Monday, April 04, 2005

Motorcycle Diaries: Che Guevara as Doctor

Finally got to watch Motorcycle Diaries over the weekend, which is the depiction of Che Guevara's journey from Argentina to the northern-most tip of South America in Venezuala on a motorcycle, some months before he is about to finish med school. The film is a really moving depiction of Che's development of what ended up to be a Marxist thought, but was during the period of his travels empathy toward the natives and the poor. The Dude got teary eyed...

...and is addressing it here because Che was a doctor (and an asthmatic) and treated lepers as a part of his residency. Some scenes in the movie made me think back to a series of posts that Dr. Bernstein wrote on Sympathy v. Empathy, and how Che’s beliefs shaped his approach to medical treatment. Making use of Dr. Bernstein’s post provides a good kick-off/foundation to this rant:

Harry Wilmer (Wilmer HA. The doctor-patient relationship and issues of pity, sympathy and empathy. Br J Med Psychol 1968 Sep;41(3):243-8.):* Pity describes a relationship which separates physician and patient. Pity is often condescending and may entail feelings of contempt and rejection.* Sympathy is when the physician experiences feelings as if he or she were the sufferer. Sympathy is thus shared suffering.* Empathy is the feeling relationship in which the physician understands the patient's plight as if the physician were the patient. The physician identifies with the patient and at the same time maintains a distance. Empathetic communication enhances the therapeutic effectiveness of the clinician-patient relationship.

Based on the above, Che had an inherent understanding of empathy (which is one of the likely reasons he was such an effective orator and leader) that enabled him to understand the human condition of his patients. This is perhaps best demonstrated by the scene in which upon entering the leper colony for the first time, and being instructed to wear gloves when dealing w/ the lepers as the nuns persisted in that unnecessary measure (leprosy is not transmittable when under treatment), Che rejects that order and shakes hands w/ his patients. He reaches out to them recognizing the dignity they deserve as human beings, not as mere patients. The movie drips with metaphorical scenes like the one above. For example, in another scene, Che swims across the river separating the health care workers from the lepers, in the midst of the night, to celebrate his birthday with his patients as well.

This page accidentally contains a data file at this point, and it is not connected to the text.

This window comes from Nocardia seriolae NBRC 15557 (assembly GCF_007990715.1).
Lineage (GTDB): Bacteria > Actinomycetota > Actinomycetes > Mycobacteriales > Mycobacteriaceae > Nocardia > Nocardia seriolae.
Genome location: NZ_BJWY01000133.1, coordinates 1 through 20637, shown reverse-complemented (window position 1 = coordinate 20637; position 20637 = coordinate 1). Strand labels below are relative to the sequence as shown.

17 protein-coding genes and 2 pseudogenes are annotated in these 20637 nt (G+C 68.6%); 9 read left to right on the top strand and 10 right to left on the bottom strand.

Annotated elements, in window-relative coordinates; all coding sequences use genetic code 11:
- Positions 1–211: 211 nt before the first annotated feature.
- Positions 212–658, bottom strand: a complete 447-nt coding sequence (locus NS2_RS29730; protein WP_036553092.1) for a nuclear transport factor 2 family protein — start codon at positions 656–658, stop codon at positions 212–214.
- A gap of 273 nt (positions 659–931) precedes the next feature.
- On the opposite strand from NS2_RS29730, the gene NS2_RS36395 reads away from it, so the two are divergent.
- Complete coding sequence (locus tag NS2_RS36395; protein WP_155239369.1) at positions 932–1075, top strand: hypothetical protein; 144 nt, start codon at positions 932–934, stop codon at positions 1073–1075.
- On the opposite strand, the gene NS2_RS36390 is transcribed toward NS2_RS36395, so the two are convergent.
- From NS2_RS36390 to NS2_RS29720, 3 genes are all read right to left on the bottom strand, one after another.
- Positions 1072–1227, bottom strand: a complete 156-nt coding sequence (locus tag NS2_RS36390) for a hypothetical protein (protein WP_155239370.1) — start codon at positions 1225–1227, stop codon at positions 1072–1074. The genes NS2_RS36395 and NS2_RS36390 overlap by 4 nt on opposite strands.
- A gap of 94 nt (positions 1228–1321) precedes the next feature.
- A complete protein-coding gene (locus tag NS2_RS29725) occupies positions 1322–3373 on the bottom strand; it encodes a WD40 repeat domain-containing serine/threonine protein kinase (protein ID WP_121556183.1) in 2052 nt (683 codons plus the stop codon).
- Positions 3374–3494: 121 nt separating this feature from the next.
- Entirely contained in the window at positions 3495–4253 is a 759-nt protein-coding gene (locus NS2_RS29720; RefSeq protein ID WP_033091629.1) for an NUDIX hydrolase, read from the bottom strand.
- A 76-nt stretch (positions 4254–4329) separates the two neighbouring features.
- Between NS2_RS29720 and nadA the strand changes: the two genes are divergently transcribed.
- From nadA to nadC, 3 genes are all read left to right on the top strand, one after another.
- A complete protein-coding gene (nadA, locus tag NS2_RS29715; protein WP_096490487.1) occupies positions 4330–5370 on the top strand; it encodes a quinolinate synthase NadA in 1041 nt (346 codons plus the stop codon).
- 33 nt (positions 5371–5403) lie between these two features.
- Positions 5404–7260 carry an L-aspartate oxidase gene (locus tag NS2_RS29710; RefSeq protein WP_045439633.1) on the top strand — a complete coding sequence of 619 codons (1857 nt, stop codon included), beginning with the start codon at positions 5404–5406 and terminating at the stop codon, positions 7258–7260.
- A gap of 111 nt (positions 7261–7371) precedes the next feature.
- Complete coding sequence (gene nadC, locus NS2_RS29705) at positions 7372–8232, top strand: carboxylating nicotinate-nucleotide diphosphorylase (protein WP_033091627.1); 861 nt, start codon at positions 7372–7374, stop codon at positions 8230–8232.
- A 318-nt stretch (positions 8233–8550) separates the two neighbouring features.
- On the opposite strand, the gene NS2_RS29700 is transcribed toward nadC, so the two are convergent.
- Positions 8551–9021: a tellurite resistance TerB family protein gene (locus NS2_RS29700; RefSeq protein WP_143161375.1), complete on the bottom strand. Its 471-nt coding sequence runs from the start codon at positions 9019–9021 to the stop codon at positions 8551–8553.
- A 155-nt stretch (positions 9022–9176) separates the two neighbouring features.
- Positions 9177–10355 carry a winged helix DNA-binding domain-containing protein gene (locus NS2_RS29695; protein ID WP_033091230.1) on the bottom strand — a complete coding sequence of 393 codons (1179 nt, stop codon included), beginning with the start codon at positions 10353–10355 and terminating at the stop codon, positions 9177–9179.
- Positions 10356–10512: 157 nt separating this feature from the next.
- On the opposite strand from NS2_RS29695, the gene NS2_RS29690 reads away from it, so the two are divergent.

It is, however, acts like that which make the Dude wonder whether Che crossed the line into sympathy and biased his professional judgment. I’m not sure, did he cross the line, did the patients receive the best care possible without being at the center of unnecessarily prolonged or conversely, abbreviated care? From the movie and his diary, it appears that he did not, that he was able to keep his role in perspective by maintaining a personal distance…but in the end it was the frustration of recognizing that distance and questioning its validity that led him to question the values of his environment and become a political leader. And by that, he did become sympathetic.

What has begun stirring in my mind is whether it is that very presence that propelled him to action; i.e., that by being only empathetic he would not have been able to do the great things he did. The passion/fire people spoke of that was so evident in him and others like him was because of sympathy, not empathy.